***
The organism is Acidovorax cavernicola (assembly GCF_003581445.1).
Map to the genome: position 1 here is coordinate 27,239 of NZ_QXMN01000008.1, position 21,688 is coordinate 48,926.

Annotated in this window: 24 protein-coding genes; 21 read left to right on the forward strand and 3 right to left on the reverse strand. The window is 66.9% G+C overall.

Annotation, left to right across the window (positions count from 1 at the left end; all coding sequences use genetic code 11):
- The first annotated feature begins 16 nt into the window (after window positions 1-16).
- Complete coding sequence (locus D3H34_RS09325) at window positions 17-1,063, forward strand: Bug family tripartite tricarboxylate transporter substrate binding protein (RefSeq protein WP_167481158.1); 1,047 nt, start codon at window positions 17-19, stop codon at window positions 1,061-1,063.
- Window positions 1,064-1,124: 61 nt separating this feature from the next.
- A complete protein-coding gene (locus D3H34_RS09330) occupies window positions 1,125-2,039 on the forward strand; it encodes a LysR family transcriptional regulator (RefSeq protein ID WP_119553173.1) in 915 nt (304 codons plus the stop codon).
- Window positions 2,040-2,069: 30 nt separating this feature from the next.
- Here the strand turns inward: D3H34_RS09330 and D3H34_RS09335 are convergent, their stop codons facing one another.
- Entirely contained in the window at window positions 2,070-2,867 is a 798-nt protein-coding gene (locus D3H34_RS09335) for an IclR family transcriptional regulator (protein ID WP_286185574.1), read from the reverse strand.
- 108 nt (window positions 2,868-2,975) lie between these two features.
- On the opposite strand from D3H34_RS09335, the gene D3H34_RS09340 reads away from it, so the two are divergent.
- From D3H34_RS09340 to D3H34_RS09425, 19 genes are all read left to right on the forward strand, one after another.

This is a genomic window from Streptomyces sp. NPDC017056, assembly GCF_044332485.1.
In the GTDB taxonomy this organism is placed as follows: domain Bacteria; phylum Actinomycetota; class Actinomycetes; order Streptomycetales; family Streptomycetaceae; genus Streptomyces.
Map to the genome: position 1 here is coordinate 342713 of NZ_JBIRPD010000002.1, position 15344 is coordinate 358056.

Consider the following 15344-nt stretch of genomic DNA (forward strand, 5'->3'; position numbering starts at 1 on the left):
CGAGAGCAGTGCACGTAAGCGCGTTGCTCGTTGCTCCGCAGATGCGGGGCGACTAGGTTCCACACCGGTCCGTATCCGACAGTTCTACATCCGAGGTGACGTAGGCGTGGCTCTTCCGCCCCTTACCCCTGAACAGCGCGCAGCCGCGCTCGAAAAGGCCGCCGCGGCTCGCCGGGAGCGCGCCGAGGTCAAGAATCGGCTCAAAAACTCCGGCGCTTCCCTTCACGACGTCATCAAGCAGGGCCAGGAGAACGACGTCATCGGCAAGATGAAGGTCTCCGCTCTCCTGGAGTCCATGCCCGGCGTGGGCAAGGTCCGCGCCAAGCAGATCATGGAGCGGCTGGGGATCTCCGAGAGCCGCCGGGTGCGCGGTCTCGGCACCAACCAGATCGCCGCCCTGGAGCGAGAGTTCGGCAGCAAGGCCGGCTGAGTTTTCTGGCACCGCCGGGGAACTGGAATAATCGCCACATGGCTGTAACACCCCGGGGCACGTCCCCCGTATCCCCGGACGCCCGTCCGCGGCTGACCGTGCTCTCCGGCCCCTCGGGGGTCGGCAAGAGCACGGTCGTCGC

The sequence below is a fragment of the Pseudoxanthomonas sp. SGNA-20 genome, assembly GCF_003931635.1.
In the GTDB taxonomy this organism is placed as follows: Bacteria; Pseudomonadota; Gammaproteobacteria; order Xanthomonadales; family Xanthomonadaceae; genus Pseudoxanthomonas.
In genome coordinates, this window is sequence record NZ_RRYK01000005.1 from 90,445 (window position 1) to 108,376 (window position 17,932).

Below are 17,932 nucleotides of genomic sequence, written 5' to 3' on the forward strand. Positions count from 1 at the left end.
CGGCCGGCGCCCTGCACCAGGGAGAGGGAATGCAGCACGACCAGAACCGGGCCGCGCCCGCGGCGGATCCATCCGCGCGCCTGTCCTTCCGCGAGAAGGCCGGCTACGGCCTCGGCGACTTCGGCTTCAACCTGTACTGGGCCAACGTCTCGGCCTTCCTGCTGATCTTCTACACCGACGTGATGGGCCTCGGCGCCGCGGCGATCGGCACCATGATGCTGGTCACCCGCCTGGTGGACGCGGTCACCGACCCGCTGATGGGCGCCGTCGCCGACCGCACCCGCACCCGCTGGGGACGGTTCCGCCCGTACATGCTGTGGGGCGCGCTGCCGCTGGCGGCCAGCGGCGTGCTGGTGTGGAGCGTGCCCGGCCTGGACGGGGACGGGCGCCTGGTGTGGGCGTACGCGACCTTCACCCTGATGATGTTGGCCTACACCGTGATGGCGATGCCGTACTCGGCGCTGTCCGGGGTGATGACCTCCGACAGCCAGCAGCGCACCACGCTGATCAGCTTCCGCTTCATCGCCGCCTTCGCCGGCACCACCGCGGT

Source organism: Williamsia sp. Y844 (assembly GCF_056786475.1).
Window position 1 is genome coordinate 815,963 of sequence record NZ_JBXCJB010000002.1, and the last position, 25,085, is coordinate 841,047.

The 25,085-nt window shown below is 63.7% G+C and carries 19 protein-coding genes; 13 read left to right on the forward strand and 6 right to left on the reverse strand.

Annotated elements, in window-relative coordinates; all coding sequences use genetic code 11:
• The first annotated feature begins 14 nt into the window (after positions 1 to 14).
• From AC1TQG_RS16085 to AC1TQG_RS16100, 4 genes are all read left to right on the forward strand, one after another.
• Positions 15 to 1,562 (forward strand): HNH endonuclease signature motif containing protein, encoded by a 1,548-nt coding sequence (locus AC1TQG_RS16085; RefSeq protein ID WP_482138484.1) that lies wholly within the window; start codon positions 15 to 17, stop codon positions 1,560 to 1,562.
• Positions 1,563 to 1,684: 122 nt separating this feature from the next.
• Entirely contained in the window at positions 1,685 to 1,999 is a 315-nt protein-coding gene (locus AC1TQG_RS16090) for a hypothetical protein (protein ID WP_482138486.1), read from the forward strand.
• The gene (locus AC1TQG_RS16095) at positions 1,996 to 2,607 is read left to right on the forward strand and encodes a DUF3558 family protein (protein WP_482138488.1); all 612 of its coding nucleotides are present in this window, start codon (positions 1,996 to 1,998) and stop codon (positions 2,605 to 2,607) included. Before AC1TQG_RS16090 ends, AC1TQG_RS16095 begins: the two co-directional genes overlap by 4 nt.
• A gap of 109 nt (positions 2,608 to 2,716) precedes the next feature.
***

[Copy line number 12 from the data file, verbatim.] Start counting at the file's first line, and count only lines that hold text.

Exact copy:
- 108 nt (window positions 2,868-2,975) lie between these two features.